Thursday, March 31, 2011
Jennifer McChristian Workshop
Last week I participated in a workshop with the fabulous artist and painter, Jennifer McChristian. It was in Scottsdale, AZ, so my art friend and I, Judy Nocifora, went on an extended road trip and traipsed across 5 states for 3 days to get there! Yes, I know you are thinking we could've flown much quicker, but neither of us had ever been to New Mexico nor Arizona, so it was fun to see more of the country.
The workshop was all that I thought it would be and more. If you are familiar with Jennifer's work, you know that she is a master at capturing values and the light in a painting, and she often paints scenes that the "average" artist wouldn't even look at twice. However, her mastery of choosing the unusual composition and making it read just right and excite the viewer is uncanny in person. She definitely has a gift for seeing those little things that I just walk right past on a day to day basis and making them into a beautiful and inspiring painting!
On the first day of the workshop, Scottsdale had a little rain and cold temps, so we stayed inside the beautiful Scottsdale Artists School in the classroom and Jennifer talked about her preferred supplies and other interesting things that she does with her paintings and her painting experiences. She also demonstrated to us (from a photo) of how to do a value study in three values of gray paint plus white, which we would mix ourselves and do during the week for our own plein air paintings. Although the photo above is at an angle, you can see the photo on the left that she worked from, the gray painted value study, and the demo painting. I have done value studies before in neutral tones of brown or in pencil or marker, but this was a very cool learning experience for me. Not only with the mixing of the three grays and trying to get them at just the right value according to the value scales she gave us, but just simplifying the shapes enough and squinting to make sure to decide what value each shape would be on the resulting study.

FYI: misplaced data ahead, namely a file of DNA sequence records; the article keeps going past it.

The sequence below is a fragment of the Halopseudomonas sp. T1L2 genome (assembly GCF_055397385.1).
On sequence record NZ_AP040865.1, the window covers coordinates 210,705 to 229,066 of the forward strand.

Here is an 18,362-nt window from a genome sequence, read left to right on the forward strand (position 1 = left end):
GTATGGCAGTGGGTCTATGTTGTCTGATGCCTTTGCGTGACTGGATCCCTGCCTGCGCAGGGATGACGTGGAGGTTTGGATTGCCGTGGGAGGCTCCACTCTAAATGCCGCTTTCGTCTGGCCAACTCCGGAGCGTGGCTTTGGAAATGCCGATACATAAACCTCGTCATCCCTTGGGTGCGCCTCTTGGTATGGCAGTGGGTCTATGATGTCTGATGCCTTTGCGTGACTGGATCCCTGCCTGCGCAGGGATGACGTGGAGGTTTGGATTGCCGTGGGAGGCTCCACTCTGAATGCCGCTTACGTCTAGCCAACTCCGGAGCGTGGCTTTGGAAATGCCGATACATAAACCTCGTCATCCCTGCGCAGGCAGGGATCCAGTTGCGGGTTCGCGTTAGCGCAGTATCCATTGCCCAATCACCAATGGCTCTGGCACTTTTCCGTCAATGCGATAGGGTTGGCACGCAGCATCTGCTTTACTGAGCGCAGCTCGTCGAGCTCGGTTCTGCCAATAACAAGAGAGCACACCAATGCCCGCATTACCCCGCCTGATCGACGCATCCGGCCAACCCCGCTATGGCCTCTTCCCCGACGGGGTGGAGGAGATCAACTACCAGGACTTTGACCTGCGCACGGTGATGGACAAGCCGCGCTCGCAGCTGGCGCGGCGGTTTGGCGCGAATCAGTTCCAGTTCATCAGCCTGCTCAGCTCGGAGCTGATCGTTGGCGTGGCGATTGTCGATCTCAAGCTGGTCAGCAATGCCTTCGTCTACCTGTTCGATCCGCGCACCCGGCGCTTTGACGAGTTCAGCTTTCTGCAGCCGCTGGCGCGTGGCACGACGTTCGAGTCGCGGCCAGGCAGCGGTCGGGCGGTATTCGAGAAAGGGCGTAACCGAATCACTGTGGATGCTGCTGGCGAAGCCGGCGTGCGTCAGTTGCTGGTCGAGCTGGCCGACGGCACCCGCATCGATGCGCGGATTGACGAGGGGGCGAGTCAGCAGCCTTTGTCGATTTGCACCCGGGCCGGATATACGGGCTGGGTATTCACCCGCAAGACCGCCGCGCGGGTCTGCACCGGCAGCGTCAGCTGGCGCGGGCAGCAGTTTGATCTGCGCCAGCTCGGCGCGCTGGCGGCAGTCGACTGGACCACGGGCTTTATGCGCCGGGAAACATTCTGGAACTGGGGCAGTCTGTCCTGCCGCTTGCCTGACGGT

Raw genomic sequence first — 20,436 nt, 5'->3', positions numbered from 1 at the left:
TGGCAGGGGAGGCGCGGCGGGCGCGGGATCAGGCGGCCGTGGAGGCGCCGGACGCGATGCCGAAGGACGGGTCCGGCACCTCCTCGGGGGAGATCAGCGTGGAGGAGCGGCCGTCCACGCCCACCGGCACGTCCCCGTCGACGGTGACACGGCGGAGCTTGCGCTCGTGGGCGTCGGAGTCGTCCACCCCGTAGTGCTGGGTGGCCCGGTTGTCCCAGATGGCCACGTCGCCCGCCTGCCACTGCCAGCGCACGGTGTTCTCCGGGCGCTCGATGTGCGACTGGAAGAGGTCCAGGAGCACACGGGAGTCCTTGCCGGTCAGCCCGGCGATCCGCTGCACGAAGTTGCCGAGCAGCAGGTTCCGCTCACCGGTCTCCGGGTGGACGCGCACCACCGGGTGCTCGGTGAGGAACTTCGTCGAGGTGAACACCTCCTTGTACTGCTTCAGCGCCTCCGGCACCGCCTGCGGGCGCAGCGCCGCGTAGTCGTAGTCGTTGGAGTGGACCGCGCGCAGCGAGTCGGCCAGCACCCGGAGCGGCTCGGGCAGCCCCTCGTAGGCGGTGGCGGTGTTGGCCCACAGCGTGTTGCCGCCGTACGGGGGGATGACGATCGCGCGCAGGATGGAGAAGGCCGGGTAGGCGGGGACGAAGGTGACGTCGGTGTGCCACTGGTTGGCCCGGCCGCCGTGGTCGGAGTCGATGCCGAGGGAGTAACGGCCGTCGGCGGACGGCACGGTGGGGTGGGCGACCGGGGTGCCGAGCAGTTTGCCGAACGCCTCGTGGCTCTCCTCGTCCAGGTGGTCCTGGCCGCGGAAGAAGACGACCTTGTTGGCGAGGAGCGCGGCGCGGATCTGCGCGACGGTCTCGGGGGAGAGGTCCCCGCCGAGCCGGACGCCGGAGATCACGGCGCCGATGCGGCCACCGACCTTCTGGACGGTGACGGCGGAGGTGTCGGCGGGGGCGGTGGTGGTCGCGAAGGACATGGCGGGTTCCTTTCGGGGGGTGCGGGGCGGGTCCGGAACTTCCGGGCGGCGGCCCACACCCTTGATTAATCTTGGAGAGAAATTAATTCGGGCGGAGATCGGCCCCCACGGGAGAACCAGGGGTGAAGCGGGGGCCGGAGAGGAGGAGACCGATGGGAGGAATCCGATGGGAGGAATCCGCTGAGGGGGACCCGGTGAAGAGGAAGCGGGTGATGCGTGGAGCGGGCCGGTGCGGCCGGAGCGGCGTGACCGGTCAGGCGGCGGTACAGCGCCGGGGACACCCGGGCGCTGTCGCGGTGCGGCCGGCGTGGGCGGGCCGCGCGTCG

Below is a photo of my first practice value study on the second day of the workshop and the resulting color study. I superimposed the reference photo over the top of the canvas so you can see what I was looking at. These studies are done on a 9"x12" canvas which has been taped off with 1/2" tape into 4 equal quadrants, resulting in a very small place to paint. The good thing about working on this almost postcard sized area is that you can't get too involved in details and it makes it easier to concentrate on the big shapes and simplifying your values into just three or four values. Which, of course, was our mission for this week!
Now, I must say here, I approach all of my workshop pieces as the LEARNING experience that they are and do not try to come home with finished paintings that I would sell in a gallery or even hang in my own home. I see so many workshop participants, especially beginners, that stress themselves out trying to get a perfect painting and I prefer not to do that to myself. It is a such a freeing feeling knowing that you can learn and experiment with the things you are learning from the instructor "in the moment" and not pressure yourself to create a 'masterpiece'. My advice for workshop goers, for whatever it is worth, is to do the same thing, especially if you are trying to learn something new that you will carry over into your own future painting experiences! More to come tomorrow!